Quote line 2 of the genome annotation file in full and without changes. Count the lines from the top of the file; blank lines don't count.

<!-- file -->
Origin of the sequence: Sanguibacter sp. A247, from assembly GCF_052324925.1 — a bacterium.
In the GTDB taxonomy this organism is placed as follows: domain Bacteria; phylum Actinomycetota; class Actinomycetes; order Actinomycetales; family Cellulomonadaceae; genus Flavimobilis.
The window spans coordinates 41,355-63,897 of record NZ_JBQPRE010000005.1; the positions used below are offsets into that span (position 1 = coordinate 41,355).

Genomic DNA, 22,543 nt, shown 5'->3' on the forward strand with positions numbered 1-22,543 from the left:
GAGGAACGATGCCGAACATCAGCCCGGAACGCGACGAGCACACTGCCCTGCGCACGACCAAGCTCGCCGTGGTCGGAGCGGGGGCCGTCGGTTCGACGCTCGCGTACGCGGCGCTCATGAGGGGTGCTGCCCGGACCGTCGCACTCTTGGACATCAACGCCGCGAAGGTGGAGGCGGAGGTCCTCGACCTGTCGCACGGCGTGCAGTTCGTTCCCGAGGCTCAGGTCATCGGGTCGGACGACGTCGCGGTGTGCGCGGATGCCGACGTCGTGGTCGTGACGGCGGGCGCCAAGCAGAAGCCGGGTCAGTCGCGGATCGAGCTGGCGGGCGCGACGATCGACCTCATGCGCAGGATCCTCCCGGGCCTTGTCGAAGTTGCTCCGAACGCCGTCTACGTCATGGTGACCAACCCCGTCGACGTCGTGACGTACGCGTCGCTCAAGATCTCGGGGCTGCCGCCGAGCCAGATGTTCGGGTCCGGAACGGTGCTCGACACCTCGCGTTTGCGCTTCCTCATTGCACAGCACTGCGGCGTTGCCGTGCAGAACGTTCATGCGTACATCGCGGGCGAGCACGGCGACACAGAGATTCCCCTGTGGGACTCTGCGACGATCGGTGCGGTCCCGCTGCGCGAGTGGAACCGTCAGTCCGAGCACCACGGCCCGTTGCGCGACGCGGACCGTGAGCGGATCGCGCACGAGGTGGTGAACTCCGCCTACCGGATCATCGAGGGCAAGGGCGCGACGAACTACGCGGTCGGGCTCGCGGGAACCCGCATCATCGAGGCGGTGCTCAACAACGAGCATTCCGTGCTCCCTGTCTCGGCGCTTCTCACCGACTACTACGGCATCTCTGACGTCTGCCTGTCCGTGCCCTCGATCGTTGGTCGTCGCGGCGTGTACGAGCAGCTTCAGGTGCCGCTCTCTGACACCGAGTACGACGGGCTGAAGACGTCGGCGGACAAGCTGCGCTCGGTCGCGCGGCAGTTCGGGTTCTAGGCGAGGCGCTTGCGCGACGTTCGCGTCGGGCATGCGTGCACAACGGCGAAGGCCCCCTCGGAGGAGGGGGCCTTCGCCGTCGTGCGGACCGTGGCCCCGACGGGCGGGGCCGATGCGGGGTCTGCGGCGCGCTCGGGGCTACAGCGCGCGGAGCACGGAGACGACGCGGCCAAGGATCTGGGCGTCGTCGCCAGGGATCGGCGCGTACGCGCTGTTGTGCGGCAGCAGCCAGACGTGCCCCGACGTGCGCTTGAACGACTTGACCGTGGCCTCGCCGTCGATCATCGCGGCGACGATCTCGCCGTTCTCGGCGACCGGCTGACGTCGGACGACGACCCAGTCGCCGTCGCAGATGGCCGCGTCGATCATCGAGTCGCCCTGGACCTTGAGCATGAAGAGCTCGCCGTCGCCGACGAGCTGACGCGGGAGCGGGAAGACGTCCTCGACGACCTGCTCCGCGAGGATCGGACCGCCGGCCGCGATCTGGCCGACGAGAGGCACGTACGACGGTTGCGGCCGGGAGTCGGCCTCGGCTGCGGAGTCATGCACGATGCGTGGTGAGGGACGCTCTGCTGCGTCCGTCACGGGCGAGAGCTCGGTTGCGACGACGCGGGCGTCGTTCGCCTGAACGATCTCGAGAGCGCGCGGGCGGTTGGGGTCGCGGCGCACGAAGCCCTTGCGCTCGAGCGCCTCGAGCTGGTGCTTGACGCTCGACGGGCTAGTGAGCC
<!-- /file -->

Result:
In the GTDB taxonomy this organism is placed as follows: domain Bacteria; phylum Actinomycetota; class Actinomycetes; order Actinomycetales; family Cellulomonadaceae; genus Flavimobilis.